If you go to buy a new Droid, most tech/phone stores will tell you about a “must-have” app that should be the first thing you install onto your new phone. It’s called the Advanced Task Killer, and it does exactly what its name suggests, kills any unwanted apps that are running and taking up your memory. It’s even in the top android apps for 2011.
Now, to most Windows users, this app makes great intuitive sense. If your phone is running slow, it could be a memory bottleneck, and killing apps will decrease the amount of memory your phone will have to use. In theory, this sounds great. Why wouldn’t everyone use this?
How Androids Really Work
Most people assume that the Android operating system works like the Windows operating system so they reach the conclusion: Clearing applications will clear memory usage. However, Androids operate differently, more like the Linux operating system. Processes and applications are not the same; apps can still “run” in the background without taking any critical resources.
Sure, they take some memory, but Androids keep apps in their memory intentionally so that apps can launch more quickly and return to their previous states. Once your phone’s memory is full, Android automatically starts killing tasks, starting with the ones least used. For an Android, having memory nearly full is good.
People tend to see that their memory is full and think that this is the reason their phone is slowing down. In actuality, their CPU, which is responsible for the apps that are actually active (running processes), is probably what’s slowing down their phone.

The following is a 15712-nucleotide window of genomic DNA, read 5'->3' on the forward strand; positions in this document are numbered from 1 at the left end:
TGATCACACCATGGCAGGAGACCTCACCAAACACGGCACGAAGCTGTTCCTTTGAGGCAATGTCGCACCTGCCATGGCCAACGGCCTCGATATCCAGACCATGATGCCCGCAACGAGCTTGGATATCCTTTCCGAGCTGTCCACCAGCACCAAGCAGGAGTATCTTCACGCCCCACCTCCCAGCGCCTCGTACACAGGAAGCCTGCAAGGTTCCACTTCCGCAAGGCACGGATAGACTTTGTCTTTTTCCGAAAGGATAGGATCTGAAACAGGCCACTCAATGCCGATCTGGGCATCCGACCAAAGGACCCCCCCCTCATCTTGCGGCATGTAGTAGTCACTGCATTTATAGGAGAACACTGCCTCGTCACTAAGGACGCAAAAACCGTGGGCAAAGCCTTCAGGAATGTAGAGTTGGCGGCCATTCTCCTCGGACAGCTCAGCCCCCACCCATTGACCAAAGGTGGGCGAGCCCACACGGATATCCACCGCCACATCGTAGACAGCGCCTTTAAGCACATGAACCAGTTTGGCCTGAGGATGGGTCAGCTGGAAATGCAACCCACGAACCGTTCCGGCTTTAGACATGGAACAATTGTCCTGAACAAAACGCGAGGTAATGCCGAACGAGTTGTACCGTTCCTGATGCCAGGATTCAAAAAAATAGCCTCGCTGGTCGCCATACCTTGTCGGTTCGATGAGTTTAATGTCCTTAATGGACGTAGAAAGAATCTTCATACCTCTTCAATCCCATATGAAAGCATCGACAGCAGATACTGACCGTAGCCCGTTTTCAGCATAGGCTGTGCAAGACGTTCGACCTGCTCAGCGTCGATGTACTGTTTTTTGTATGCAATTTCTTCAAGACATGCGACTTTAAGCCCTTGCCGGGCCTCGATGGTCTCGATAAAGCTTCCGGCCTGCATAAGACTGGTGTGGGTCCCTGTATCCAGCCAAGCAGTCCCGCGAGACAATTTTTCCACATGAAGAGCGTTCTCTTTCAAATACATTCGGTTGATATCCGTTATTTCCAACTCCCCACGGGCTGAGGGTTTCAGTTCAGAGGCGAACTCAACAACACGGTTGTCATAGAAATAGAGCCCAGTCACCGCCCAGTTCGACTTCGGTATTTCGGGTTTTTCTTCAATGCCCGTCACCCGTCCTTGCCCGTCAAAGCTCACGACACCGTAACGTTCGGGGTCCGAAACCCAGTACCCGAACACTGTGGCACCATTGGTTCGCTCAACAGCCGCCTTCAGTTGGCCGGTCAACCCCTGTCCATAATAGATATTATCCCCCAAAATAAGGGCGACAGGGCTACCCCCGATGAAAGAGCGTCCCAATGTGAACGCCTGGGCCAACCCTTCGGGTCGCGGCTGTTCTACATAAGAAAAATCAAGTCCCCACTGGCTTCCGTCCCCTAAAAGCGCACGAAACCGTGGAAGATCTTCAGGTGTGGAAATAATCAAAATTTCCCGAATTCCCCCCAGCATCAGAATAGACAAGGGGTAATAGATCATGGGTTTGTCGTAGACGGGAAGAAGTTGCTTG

Why Most Task Killers Aren’t That Helpful
Essentially, most task killers function on the incorrect assumption that freeing up memory will help the Android run faster and take less battery power. They show you all the tasks that are running, how much memory they are using, and how much free memory is less; rarely will any task killer give any data regarding CPU usage.
Crazy enough, it’s possible that task killers may actually decrease your phone’s speed and battery life. By actively killing apps (or setting your app to automatically kill tasks every so often), you “task killer” is taking more CPU cycles than the apps it’s killing, which most probably aren’t taking any CPU in the first place.
When Task Killers Are Good
Sometimes, you may notice that a task killer app is actually improving your phone’s performance. This is probably because, rather than freeing up memory, the app killer probably killed a very bad app, that was chewing up CPU cycles unnecessarily. So, if you have a couple highly inefficient but extremely useful apps that you must have, it would be a good idea to have a task killer to kill them when you’re done using them.
Which App Killer Is Best
Hands down, it’s Watchdog at the moment. Instead of showing your phone’s memory usage (like the task killer), it monitors your CPU usage and alerts you when an app starts using CPU cycles for no apparent reason. Watchdog then allows you to kill that app.